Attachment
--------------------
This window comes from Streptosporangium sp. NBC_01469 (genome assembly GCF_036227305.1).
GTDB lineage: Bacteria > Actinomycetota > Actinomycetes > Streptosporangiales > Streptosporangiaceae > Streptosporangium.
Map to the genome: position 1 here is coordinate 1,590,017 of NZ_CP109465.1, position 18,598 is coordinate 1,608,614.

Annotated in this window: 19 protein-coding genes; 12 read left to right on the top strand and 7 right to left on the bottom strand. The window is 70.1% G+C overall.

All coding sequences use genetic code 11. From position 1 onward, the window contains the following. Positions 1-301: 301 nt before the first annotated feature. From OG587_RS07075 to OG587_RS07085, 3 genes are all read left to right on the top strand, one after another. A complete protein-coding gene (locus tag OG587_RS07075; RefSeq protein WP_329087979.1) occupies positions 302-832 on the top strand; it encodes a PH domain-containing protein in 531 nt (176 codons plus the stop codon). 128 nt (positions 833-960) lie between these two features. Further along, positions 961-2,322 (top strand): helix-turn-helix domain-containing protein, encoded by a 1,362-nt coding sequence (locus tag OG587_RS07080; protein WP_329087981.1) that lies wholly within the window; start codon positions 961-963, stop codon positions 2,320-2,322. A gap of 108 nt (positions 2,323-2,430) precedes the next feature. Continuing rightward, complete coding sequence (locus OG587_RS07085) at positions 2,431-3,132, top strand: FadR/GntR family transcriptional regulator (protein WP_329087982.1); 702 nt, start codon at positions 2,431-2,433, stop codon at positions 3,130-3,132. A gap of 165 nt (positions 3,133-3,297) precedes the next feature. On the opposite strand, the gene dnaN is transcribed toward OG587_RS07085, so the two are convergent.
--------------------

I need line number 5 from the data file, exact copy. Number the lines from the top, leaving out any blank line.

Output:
All coding sequences use genetic code 11. From position 1 onward, the window contains the following. Positions 1-301: 301 nt before the first annotated feature. From OG587_RS07075 to OG587_RS07085, 3 genes are all read left to right on the top strand, one after another. A complete protein-coding gene (locus tag OG587_RS07075; RefSeq protein WP_329087979.1) occupies positions 302-832 on the top strand; it encodes a PH domain-containing protein in 531 nt (176 codons plus the stop codon). 128 nt (positions 833-960) lie between these two features. Further along, positions 961-2,322 (top strand): helix-turn-helix domain-containing protein, encoded by a 1,362-nt coding sequence (locus tag OG587_RS07080; protein WP_329087981.1) that lies wholly within the window; start codon positions 961-963, stop codon positions 2,320-2,322. A gap of 108 nt (positions 2,323-2,430) precedes the next feature. Continuing rightward, complete coding sequence (locus OG587_RS07085) at positions 2,431-3,132, top strand: FadR/GntR family transcriptional regulator (protein WP_329087982.1); 702 nt, start codon at positions 2,431-2,433, stop codon at positions 3,130-3,132. A gap of 165 nt (positions 3,133-3,297) precedes the next feature. On the opposite strand, the gene dnaN is transcribed toward OG587_RS07085, so the two are convergent.